To provide a platform for multiple voices and interpretations of Island, the British Council has invited cultural organisations to create a vibrant programme of events with us, alongside specially commissioned work by international and local artists, musicians and performers. Join us at the British Pavilion this year to take part in exploring topics ranging from migration and decolonisation to language and borders, from isolation and identity to buildings and landscapes.
Thursday 24 May
British Pavilion Opening Ceremony
Island will be opened with a special performance by writer, musician and spoken word artist Kate Tempest.
Friday 25 May
EUROPA Super Session
11.00 – 12.00
The Royal Institute of British Architects (RIBA) presents this open forum discussion about the current and future relationship of architecture practice across Europe at this pivotal moment in history. Followed by closing remarks from Elizabeth Diller, Grand Jury Chair of the RIBA International Prize 2018. Speakers include: Avenier Cornejo Architectes (FR), Caruso St John (UK), Christ & Gantenbein (CH), Clancy Moore Architects (IE), Estudio Barozzi Veiga (ES), Fala Atelier (PT), Flores & Prats (ES), Gijs Van Vaerenbergh (BE), Hall McKnight (NI), Hollmén Reuter Sandman Architects (FI), Jurga Daubaraitė & Jonas Žukauskas (LT), Labics (IT), Mailītis Architects (LV), MAIO (ES), Sauter von Moos (CH), Skrei (PT), Something Fantastic (DE), Taka Architects (IE). The talk will be co-chaired by Manon Mollard, Architectural Review and Andreas Ruby, Swiss Architecture Museum.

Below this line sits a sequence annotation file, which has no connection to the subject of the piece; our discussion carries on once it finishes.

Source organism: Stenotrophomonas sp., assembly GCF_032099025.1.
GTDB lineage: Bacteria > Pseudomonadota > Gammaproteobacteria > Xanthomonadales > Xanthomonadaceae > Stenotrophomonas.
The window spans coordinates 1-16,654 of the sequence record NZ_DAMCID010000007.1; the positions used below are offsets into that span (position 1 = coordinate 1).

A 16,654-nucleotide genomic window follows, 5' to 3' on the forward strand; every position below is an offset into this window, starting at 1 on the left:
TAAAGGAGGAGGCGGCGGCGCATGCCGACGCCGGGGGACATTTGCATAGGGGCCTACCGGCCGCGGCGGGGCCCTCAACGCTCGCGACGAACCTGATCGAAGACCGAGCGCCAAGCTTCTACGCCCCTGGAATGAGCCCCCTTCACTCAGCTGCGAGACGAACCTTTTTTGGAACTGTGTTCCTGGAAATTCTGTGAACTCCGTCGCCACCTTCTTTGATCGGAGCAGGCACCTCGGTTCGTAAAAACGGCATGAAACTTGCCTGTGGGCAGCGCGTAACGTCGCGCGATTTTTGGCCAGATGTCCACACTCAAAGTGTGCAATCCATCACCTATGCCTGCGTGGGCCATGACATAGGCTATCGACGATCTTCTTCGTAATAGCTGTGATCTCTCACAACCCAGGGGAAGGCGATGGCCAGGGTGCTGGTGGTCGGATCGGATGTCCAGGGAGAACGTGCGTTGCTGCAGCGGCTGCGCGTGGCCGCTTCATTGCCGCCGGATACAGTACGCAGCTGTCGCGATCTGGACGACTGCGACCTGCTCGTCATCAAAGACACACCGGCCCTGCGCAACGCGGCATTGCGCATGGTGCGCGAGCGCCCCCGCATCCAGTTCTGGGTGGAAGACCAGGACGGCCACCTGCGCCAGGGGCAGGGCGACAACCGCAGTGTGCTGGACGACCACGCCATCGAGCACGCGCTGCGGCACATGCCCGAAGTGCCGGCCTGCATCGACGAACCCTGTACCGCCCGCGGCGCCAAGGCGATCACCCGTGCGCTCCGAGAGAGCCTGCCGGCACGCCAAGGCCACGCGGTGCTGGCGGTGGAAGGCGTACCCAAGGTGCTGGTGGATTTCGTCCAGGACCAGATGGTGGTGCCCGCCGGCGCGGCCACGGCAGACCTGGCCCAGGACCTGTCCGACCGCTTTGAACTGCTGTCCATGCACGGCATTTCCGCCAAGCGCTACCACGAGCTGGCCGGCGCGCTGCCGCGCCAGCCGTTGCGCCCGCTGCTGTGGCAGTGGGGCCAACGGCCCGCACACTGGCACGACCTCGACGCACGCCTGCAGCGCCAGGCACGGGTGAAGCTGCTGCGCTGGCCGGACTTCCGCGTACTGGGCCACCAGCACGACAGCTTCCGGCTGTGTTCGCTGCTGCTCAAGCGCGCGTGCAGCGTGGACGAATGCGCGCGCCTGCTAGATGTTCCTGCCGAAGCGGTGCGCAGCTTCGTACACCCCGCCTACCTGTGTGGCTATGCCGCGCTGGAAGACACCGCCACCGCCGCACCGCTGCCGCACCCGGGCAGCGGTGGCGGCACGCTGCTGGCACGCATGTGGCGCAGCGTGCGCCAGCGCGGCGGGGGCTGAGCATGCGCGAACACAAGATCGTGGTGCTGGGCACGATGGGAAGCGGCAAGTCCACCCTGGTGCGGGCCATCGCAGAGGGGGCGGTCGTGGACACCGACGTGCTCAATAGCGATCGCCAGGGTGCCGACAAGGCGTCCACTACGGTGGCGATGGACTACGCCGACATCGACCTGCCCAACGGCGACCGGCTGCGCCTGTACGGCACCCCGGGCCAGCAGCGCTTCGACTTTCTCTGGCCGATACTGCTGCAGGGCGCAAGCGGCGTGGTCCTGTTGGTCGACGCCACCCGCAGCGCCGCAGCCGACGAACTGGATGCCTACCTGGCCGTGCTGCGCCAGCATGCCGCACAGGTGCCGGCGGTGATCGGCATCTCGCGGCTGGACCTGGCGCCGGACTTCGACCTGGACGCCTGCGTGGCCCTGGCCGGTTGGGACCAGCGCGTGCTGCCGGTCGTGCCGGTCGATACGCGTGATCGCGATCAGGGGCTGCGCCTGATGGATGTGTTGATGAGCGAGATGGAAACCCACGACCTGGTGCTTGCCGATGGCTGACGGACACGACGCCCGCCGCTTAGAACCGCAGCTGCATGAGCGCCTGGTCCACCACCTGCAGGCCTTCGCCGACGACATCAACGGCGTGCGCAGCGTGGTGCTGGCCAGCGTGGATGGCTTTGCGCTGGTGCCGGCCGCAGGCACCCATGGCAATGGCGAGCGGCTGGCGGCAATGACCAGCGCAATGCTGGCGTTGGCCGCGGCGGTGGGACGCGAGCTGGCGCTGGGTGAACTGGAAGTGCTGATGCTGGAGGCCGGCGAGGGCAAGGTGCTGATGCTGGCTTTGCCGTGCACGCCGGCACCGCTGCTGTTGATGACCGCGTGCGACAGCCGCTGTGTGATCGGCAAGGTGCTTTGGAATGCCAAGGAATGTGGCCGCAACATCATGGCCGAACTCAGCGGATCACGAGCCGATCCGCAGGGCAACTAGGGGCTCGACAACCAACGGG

No Place Like Home
15.00 – 16.00
Migration and climate change have a huge impact on our world and are central to contemporary cultural, environmental and political discourse. For this panel discussion, speakers include Baroness Valerie Amos, director of the School of Oriental and African Studies (SOAS); Alison Killing of Killing Architects and creative director of Migration Trail; Steve Trent, executive director of Environmental Justice Foundation, and Justinien Tribillon, urbanist and editor of Migrant Journal. Chaired by Manveen Rana, senior broadcaster at the BBC, the speakers will look at the broader context of migration, the role that climate change plays in this and how, through different approaches to storytelling, information and activism, their work addresses these topics.
Please note, Thursday 24 May and Friday 25 May are preview days, access to the Giardini in Venice is limited to those accredited with La Biennale.
Saturday 26 May
The Happy Island: Superstudio and the Nomadic Ideal
12.00 – 13.00
Taking Superstudio’s The Happy Island project (1971) as a starting point, the Design Museum presents a discussion on nomadic living in a networked world. The Happy Island, one of the Supersurface series of collages, depicts a future domestic idyll played out on a seemingly endless grid. In this borderless techno-utopia, humans roam freely, plugged into the network. Uncanny prophecy or still a distant dream? In this discussion, curators Justin McGuirk and Eszter Steierhoffer (Design Museum) and architects Florian Idenburg (SO-IL) and Anna Puigjaner (MAIO) will explore the questions: how have belonging and domestic life been reconceived in an age of hyper-connectivity? And did Superstudio’s influential images anticipate the way we live today?